Your Sister’s Sister

I’m not sure if the presence of Mark Duplass in this movie qualifies it as “mumblecore” or not, but either way, sign me up. He’s great.

He’s been getting a little more traction lately, what with his roles on The Mindy Project and The League, and despite the fact that he sort of has a singular look, he’s a rather flexible actor. He can at once adopt the schlub persona, the dickwad demeanor, the sensitive guy, or whatever, and add some sort of sane truth to it. He does just that in Your Sister’s Sister, which, full disclosure, you’ll probably only like if you really like him and Emily Blunt and Rosemarie DeWitt. There’s a whole lot of those three in this movie, and not a whole lot of anyone else. (Well, Mike Birbiglia is in it for about 45 seconds. Neat.)

The story of these three isn’t one that I relate to literally, because I have no siblings, but the emotional and social interactions between them are very real, complex, and sometimes even boring. Which is to say, like a real family. I’m going to have to spoil some things in order to give my full opinion of the movie, so heads-up.

Duplass is Jack, the guy who’s brother died awhile back, and the guy who’s still sort of in a funk over it. Blunt is Iris, who used to date the brother. DeWitt is Hannah, Iris’ half-sister. Iris sends Jack to her family cabin to get ahold of himself, Hannah is there unexpectedly, yada yada yada. Oh, except Hannah is a lesbian, so it’s a little odd. Then Iris shows up, and Hannah and Jack have to pretend they didn’t sleep together. And they have those conversations and they do those facial movements that you and/or your friends have had and done. You’re right next to the people you’re closest to, and yet you don’t want them to know something that they should know, because it might hurt them, even though you’ve always made these high-falutent pacts to be honest about everything ever. I like that the film pokes fun at that a little. No matter how open we all say we are, we’re just not. We hide shit, and we hurt each other, and it’s what happens.

Hannah’s decision to sleep with a straight man has more consequences than intended. She has to deal with accusations that she might have done it to get pregnant, she has to deal with the fact that Iris is actually in love with Jack, and she has to deal with herself not being as put together as the impression she gives. There is yelling and crying, but not so much of it that it seems saccharine when they reconcile. And they do reconcile, and the three of them deal with a tough situation in the most human way possible: They accept it. They accept that Iris and Jack should be together, and Hannah and Jack should have a baby together, and Iris and Hannah should love each other as sisters. They are a new type of family, and that’s all.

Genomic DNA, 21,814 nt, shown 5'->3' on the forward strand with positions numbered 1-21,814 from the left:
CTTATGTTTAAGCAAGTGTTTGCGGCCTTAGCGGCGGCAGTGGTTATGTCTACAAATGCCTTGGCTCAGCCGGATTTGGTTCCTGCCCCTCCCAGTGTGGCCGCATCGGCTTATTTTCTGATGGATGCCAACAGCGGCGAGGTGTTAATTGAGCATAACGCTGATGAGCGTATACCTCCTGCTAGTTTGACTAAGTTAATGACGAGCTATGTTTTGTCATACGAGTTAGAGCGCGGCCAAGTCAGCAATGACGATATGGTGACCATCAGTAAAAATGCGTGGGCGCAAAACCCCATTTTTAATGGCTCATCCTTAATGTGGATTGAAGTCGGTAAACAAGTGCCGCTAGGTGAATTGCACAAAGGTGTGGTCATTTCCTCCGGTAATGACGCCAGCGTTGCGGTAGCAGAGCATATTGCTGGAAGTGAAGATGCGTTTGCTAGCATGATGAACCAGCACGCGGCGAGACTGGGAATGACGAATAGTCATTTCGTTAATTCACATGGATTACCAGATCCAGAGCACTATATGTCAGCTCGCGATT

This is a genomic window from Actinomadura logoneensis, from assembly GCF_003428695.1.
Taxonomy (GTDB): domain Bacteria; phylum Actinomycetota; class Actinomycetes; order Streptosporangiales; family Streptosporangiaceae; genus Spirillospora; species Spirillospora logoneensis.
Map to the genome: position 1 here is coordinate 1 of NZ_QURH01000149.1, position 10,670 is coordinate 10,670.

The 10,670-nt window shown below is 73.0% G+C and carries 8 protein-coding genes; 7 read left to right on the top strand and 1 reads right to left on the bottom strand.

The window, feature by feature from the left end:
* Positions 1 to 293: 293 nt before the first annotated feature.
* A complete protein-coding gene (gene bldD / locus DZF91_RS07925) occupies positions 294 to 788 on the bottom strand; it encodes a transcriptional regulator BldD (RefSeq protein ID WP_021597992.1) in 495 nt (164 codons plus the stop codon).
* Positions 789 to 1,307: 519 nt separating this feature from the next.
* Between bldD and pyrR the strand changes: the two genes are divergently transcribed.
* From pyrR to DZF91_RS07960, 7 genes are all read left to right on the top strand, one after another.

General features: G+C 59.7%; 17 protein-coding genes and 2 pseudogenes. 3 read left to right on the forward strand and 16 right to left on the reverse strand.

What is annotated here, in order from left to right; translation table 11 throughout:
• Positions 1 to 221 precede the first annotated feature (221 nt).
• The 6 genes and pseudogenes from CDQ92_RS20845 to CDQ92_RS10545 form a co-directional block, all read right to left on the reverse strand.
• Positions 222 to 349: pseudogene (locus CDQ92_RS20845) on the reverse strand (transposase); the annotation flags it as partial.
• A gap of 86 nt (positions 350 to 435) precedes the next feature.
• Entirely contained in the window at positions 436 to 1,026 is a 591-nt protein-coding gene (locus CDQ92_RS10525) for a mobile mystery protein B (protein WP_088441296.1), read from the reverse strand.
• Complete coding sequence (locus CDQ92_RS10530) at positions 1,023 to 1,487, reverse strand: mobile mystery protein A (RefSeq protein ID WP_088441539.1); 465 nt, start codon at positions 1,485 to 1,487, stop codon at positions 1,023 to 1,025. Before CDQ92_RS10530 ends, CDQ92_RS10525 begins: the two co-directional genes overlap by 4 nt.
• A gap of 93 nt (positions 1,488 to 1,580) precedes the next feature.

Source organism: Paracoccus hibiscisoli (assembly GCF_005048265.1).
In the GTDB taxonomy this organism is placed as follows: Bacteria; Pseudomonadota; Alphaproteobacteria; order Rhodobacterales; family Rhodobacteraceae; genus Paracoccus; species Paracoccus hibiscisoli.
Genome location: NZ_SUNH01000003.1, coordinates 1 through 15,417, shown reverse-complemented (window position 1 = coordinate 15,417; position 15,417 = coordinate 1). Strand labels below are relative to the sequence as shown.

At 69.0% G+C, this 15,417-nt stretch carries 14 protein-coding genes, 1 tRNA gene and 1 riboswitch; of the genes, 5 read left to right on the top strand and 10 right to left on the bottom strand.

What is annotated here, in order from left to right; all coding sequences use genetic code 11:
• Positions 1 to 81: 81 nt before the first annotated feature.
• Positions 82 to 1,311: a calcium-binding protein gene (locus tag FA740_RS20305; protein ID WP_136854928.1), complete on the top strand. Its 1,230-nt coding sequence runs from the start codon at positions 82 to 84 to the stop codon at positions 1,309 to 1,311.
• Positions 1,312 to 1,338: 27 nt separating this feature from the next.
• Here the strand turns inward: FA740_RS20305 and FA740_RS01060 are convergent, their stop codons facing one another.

Keep in mind that, although on paper the lives of these folks sounds overly dramatic and/or quasi-glamorous, most of the interactions take place in plaid shirts inside a cabin. It’s like a bottle episode movie. But it works! Lynn Shelton, the writer and director, somehow makes it work. Who knows how. I can only imagine how the three actors must have bonded so uniquely in making this film. They had to become that new type of family believably enough to make the movie work, and they had to be so comfortable with each other to achieve the kind of natural, effortless intimacy that they have. And they had to be cooped up a little to become a little antsy, a little cabin-feverish (literally), and a little childish. Because it’s like stirring the pot for psychological boil-over. (Pardon the horrible metaphor. Or embrace it. Up to you.) Jack, Iris, and Hannah are mostly likable people, but they’re also man- and women-children. They’re selfish, but their actions really only affect the other two. It’s isolated egotism, and by the end of the 90 minutes, there is a unique, mature solution to their puzzle. They force each other to grow up.

See it, won’t you? It’s visually simple, emotionally complex, and quietly enjoyable.